Posted: Tue, 13th May 2008, 12:57pm

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Kie77

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I was just messing with some broken tape effects this morning.

I used Adobe Premiere to give the footage a blurry effect (using wind effect), plus I made it roll up (using roll effect) and added lots of noise to make it look grainy. I've also added some static noise to make it sound better too.
Posted: Tue, 13th May 2008, 5:27pm

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videofxuniverse

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the proble with trying to model the cloverfield creatures is the fact that you never get a clear enough shot of the big monster to see it in full, and the parasites move way to fast to see what they looklike. You do get a general idea but there is never 1 shot of them in full where they are perfectly still.
Posted: Sun, 18th May 2008, 2:48am

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VisualFXGuy

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You could always invent your own creature, but as has been said before, you are looking at things like design (a lot more to this step then you might think), modeling, texturing (Sub-Surface Scattering is a must for creatures with flesh), rigging, lighting, and countless render techniques to get it to look right. Not to say it can't be done, but I'd start out with something smaller, and more simple.
Posted: Sun, 18th May 2008, 4:08am

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Kid

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Hybrid-Halo wrote:

Something you have to remember is that films are made to a deadline and heavy hardware is brought in so that things can be rendered as fast as possible to meet those deadlines. Deadlines that an independent or amateur film maker does not have so whilst progress may be slow in places, it's still more than possible.
mmm pretty much anything that is in a film is possible with a home PC, what is probably going to slow it down more than hardware is the number of people animating every intricasy and drawing every texture. A guy at home simply can't replicate those skills or man hours, he'd be there his whole life finishing it.
Posted: Tue, 20th May 2008, 10:53am

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Filmaker92

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videofxuniverse wrote:

oh yes i can simulate camera shake in after effects with tripod captured footage. Looking at the credits when the film finished the actor who had the camera through the duration of the film was not the real cameraman. because in the credits after the cast finished it went to the crew and there where 2 cameramen who filmed cloverfield and it was not the actor. so im guessing they dubbed his voice over the footage to make you think he had the camera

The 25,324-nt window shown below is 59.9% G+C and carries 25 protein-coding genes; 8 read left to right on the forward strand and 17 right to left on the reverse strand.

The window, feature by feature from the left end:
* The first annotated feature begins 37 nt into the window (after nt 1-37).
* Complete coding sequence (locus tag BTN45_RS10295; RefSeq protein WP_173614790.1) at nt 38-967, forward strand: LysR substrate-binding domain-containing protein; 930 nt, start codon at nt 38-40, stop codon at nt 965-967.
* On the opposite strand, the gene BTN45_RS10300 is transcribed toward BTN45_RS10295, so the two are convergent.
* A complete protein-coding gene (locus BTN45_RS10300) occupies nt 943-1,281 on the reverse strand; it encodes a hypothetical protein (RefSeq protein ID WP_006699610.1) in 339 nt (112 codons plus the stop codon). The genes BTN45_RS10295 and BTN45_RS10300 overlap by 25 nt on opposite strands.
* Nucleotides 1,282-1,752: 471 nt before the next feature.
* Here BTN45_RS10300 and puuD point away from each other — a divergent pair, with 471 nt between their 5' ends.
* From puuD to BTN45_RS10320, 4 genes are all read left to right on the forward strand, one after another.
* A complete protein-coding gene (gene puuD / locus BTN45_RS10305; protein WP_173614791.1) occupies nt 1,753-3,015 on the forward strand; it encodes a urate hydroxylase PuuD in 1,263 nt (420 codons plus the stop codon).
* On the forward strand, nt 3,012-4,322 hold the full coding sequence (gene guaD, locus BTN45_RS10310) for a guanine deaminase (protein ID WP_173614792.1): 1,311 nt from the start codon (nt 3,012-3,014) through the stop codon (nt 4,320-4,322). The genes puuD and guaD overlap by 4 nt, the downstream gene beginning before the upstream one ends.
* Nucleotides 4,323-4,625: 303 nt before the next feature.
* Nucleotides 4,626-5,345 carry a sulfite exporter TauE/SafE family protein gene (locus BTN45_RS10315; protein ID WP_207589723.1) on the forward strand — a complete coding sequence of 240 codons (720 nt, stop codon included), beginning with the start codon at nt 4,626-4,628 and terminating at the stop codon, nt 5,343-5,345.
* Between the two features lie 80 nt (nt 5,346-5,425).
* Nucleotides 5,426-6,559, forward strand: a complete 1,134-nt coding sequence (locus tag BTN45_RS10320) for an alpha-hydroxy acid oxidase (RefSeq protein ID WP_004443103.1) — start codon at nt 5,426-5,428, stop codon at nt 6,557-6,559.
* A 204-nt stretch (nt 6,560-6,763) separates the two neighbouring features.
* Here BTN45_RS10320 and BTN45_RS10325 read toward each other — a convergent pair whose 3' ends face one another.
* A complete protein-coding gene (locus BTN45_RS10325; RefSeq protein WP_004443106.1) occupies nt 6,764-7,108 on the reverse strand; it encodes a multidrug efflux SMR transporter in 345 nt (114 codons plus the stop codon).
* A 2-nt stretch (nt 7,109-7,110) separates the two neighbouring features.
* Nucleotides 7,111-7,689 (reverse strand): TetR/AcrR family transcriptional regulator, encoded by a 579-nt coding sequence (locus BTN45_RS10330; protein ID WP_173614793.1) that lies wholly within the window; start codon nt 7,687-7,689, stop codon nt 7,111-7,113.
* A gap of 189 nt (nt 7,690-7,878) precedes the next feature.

They didn't just dubbed his voice, he was behind he camera man. The camera man was filming and Hud was was behind him while saying his lines.
Posted: Tue, 20th May 2008, 3:26pm

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VisualFXGuy

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Kid wrote:

mmm pretty much anything that is in a film is possible with a home PC, what is probably going to slow it down more than hardware is the number of people animating every intricasy and drawing every texture. A guy at home simply can't replicate those skills or man hours, he'd be there his whole life finishing it.
I'll agree and disagree on this. I'm a staunch believer in never saying "It can't be done." What once person can do another can replicate (despite what the FX supervisor of the Matrix films says). The problem is that once you get into complex scenes, many companies are using proprietary software to speed up the process or simplify things, such as ILM using SABRE to assist in all the lightsaber effects rather then the process that is common in this community for doing the same thing. These are the tools that we really don't have access with our home PC. Yes, we are not going to do any crowd simulations with the detail and exactness of a program like MASSIVE, but the soul of the work, 99.9% of what Hollywood can do, we can do. It's not about the hardware most of the time, but the knowledge of the artist doing the work.

You certainly aren't going to say "I want to do what Cloverfield did" and replicate it to anywhere close to the same quality, however you can say "I want to learn how to model in 3D". Then once that's down, you can go ahead with such things as "I want to learn how to make monsters in 3D" and then go from there.

After all, the crumbling of Barad-Dûr in Return of the King was achieved by one man over the Christmas holidays. biggrin